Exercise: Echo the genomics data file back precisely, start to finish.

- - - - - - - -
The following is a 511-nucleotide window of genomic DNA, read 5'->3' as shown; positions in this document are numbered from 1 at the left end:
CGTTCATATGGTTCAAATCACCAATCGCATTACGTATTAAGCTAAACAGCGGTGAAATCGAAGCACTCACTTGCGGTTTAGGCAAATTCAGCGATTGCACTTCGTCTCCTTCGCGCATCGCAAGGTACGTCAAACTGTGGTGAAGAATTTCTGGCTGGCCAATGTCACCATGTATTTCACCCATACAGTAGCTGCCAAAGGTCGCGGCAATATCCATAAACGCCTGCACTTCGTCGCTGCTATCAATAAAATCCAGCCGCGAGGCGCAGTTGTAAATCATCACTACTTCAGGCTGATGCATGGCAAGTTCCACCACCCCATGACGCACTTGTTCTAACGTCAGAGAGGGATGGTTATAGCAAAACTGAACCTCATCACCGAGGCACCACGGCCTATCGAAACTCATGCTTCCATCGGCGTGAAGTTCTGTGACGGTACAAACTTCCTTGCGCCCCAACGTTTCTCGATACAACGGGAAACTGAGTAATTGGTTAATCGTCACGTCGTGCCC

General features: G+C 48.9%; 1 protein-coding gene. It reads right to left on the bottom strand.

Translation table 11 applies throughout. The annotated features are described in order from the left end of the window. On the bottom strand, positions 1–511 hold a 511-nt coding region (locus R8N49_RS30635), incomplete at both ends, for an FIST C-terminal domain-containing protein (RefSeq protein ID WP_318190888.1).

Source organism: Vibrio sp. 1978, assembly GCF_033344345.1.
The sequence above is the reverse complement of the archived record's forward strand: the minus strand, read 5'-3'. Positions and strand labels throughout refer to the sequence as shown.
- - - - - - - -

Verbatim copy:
The following is a 511-nucleotide window of genomic DNA, read 5'->3' as shown; positions in this document are numbered from 1 at the left end:
CGTTCATATGGTTCAAATCACCAATCGCATTACGTATTAAGCTAAACAGCGGTGAAATCGAAGCACTCACTTGCGGTTTAGGCAAATTCAGCGATTGCACTTCGTCTCCTTCGCGCATCGCAAGGTACGTCAAACTGTGGTGAAGAATTTCTGGCTGGCCAATGTCACCATGTATTTCACCCATACAGTAGCTGCCAAAGGTCGCGGCAATATCCATAAACGCCTGCACTTCGTCGCTGCTATCAATAAAATCCAGCCGCGAGGCGCAGTTGTAAATCATCACTACTTCAGGCTGATGCATGGCAAGTTCCACCACCCCATGACGCACTTGTTCTAACGTCAGAGAGGGATGGTTATAGCAAAACTGAACCTCATCACCGAGGCACCACGGCCTATCGAAACTCATGCTTCCATCGGCGTGAAGTTCTGTGACGGTACAAACTTCCTTGCGCCCCAACGTTTCTCGATACAACGGGAAACTGAGTAATTGGTTAATCGTCACGTCGTGCCC

General features: G+C 48.9%; 1 protein-coding gene. It reads right to left on the bottom strand.

Translation table 11 applies throughout. The annotated features are described in order from the left end of the window. On the bottom strand, positions 1–511 hold a 511-nt coding region (locus R8N49_RS30635), incomplete at both ends, for an FIST C-terminal domain-containing protein (RefSeq protein ID WP_318190888.1).

Source organism: Vibrio sp. 1978, assembly GCF_033344345.1.
The sequence above is the reverse complement of the archived record's forward strand: the minus strand, read 5'-3'. Positions and strand labels throughout refer to the sequence as shown.